Anthony April 9, 2013 at 4:04 pm

Thanks for the feedback. I wish you well on your career. I believe the PT industry needs more trainers with life experience and concern about more than having the best calves in the gym (let alone their clients calves)


Karen March 22, 2013 at 8:49 am

When you have a healthy level of self esteem then you find it easier to actually forget about yourself and your body.


Claire March 22, 2013 at 9:26 am

We tend to focus too much attention on our bodies. We worry about how our bodies look all the time. It is amazing to see how much obsession there is about our bodies and also how much we tend to equate our success, effectiveness and well-being to our physical experience.



Blythe March 22, 2013 at 9:27 am

Hi Craig,
I love this post. So very true. I think focusing on what our bodies are capable of is a far healthier way to monitor progress than scruitinising ourselves for how we look in the mirror.
Thanks for all your posts! :)


JP March 22, 2013 at 11:37 am

Criag, best advice you could give anyone. However I dispear that the message will not be headed by the majority because of this conformist society we live in.

Just be yourself people and enjoy life because one day you will wake up and there will be no more time left to do what ever it is you want to do.


Trolley Wife March 22, 2013 at 11:40 am

I love this post to pieces and totally agree with you.

Having said that, I probably have had the odd worry as I head down the middle aged life pathway ( Oh fart bingle- I need to stand on my head and let gravity pull the otherway), however I am aware of what you say and think it is very important that women in particular think about this.

At least 50% of women I know are lugging away at a frenetic pace of excercise activity, with cosmetic surgery, diets of all kinds. I agree it is a massive challenge to find the right balance. I think if we concentrate on health not looks, you’ll lookd and be happier anyway. Think about others more than yourself can also help.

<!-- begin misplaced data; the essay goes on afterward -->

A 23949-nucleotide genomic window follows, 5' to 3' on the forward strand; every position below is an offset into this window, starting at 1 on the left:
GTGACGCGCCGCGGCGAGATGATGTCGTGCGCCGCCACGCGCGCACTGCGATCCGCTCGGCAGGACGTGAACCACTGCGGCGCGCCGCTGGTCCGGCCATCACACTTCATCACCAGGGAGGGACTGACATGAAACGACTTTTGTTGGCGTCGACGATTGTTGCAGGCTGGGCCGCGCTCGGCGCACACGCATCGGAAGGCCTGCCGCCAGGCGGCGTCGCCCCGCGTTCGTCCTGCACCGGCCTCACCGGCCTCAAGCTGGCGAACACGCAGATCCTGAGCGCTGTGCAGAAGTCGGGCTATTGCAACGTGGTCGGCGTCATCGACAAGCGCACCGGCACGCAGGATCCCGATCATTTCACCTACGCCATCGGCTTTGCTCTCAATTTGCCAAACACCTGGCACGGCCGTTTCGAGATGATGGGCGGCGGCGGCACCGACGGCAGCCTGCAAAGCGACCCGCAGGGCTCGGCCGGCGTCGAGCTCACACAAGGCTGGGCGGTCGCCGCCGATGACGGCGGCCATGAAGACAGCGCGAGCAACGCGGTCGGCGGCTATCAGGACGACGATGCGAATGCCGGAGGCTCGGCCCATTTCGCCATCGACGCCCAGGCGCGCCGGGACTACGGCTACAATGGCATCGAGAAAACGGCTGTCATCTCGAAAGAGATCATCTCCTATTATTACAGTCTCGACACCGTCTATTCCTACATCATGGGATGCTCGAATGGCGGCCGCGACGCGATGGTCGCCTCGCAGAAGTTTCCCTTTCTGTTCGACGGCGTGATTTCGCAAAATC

Amy March 22, 2013 at 1:46 pm

Avoiding weirdness huh? I think we are all a little weird about certain things. When you are confident and secure you will spend far less time focusing on yourself. I love the Dove soap commercials about “being comfortable in your own skin”. Trying to sell a product, yes but it’s a great message.


Anonymous March 22, 2013 at 5:35 pm

Unfortunately I obsess about how I look, whether it be having a bad hair day, worrying about the ugly freckles on my legs (i never wear skirts) or worrying about losing the last 3 kilos I need to lose after having a baby 12 weeks ago. For me, it never ends, I have to agree that it is unhealthy but how do I change it?? I definately dont want to pass these thoughts onto my children.


chebbieanne March 23, 2013 at 12:19 am

I love bodies, how they work, what they can do and how you fix them when they break or wear out or get sick but even though I have known many I have never met one that I would truly swap with mine.
Oh we have had our moments, some good, some not so good.
We have nearly broken up a couple of times but we always get back together. Our relationship is deep but there have been trust issues from time to time. I have starved it and over fed it, left it idle and over trained it. Yes I have pushed it to the brink – but I have always been forgiven eventually! It is not a one sided relationship there has been payback – It has given me pain many times to try to draw attention to my poor management style. Once it even tried to turn the motor off – now that really got my attention! So harsh!